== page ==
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Dog exporter in lockdown with 11 puppies

Busy household: pictured is Angel Burgess, second from right, owner of Puppylove BDA, with her daughter Ziye Burgess, left, and grandson Zaxe Evans, right, together with fellow Bermudians Zaui Raynor and Jakeem Jennings, as well as the 11 puppies keeping them company in lockdown (Photograph supplied)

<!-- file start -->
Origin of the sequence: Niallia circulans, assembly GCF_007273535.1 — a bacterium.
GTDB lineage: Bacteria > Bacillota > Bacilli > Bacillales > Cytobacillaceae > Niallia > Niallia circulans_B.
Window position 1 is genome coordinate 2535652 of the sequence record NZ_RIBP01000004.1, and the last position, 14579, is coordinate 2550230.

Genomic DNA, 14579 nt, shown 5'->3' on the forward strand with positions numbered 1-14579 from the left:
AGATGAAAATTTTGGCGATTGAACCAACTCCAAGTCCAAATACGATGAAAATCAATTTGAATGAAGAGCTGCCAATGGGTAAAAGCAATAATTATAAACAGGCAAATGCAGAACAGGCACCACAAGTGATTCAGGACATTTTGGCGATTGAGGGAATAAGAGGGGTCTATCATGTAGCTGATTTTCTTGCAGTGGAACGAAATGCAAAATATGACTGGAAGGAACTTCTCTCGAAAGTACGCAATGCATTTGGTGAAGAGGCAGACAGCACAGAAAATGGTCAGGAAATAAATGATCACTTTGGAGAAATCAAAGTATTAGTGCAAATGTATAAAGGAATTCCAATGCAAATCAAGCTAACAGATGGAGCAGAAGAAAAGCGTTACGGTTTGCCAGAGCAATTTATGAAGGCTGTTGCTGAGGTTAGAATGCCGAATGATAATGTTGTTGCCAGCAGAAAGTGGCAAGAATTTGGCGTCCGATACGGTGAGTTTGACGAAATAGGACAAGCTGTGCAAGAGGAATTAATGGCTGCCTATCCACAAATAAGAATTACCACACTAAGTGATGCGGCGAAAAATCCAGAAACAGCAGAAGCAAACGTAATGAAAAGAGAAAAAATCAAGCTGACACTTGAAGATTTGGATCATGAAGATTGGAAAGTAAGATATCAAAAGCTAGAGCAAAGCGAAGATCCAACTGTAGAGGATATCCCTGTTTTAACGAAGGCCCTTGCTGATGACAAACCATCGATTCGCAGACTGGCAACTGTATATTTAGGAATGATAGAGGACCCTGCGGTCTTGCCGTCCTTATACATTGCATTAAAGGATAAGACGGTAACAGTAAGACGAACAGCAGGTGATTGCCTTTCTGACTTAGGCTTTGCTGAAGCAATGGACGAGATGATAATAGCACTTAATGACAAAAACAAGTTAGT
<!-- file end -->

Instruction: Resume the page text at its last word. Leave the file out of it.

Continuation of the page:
Angel Burgess could be forgiven for going barking mad after pandemic travel restrictions left her cooped up at home with 11 puppies for company.The Bermudian founder and owner of Puppylove BDA sources dogs of various breeds and exports them to clients on the island from the United Kingdom, where she lives.Closure of LF Wade International Airport has meant that several dogs that were meant to have travelled to Bermuda by now, remain stuck in England with Ms Burgess.Now she finds herself looking after eight French bulldogs — the most in-demand breed right now — a rottweiler, a golden retriever and a Yorkshire terrier, all aged between 14 and 18 weeks.She launched the business three years ago as a sideline, but demand has picked up markedly in recent months to the point that it is now a full-time job.“I’ve sent six puppies to Bermuda this year, in addition to the 11 that are with me now,” she said in an interview from her home in Leicester in the English Midlands.Clients had already paid for the dogs now sharing Ms Burgess’s four-bedroom home before flights were suspended and so she was obliged to pick them up and house them temporarily.Ms Burgess has had the 11 dogs for the past four weeks. They are on a strict schedule, spending some time in their crates, playing in the garden, chewing on their toys and eating.“There’s a lot of noise,” Ms Burgess said. “It’s like being a schoolteacher, getting to know which child’s going to get in a fight, which child’s going to cry. I’m getting to know their different temperaments and personalities.“We keep them happy and healthy. When they rip up their toys we get them some more. They probably think they’re in one big party with all their friends. They’re fine. It’s just me and my clients thinking: what’s next?“The clients are understanding, obviously there’s nothing I can do. We have a WhatsApp group, we talk every day and encourage each other, and I send them pictures and updates on the pups. We’ve just got to ride out this storm together.”Ms Burgess has plenty of young helpers on hand, joining her in lockdown, to deal with the workload of looking after the puppies.Her daughters, Zoya and Ziye Burgess, who are in further education in the UK are there. Also, two young Bermudian friends of the family who also live in the Midlands, Zaui Raynor and Jakeem Jennings, are also in the house.“They’re all helping out, so I’m not alone in this,” Ms Burgess said.Her husband Jason Burgess was due to fly out to join her this month, but travel restrictions put paid to those plans.Ms Burgess is in her fourth year living in the UK, although she spends the summers in Bermuda. This year, things may have to be different, depending on how long she has to keep the puppies.“What really worries me is that French bulldogs can’t travel on British Airways — they don’t allow short-nose dogs to travel. So it takes them three days to get to Bermuda from the UK. “The last stop is New York, which right now is one of the worst places in the world for the coronavirus. “Also Frenchies can’t travel through the hot months, because once it gets to a certain temperature, they can’t fly. So if the flights from New York are not up and running again by about June, then I’m going to have these puppies until September.”However challenging her plight, Ms Burgess is not feeling sorry for herself. “We have a problem but it does not compare with the problems of those who are losing their loved ones,” she said.“We have to keep things in perspective and stay as positive as possible.”• For more information, see Puppylove BDA’s Facebook page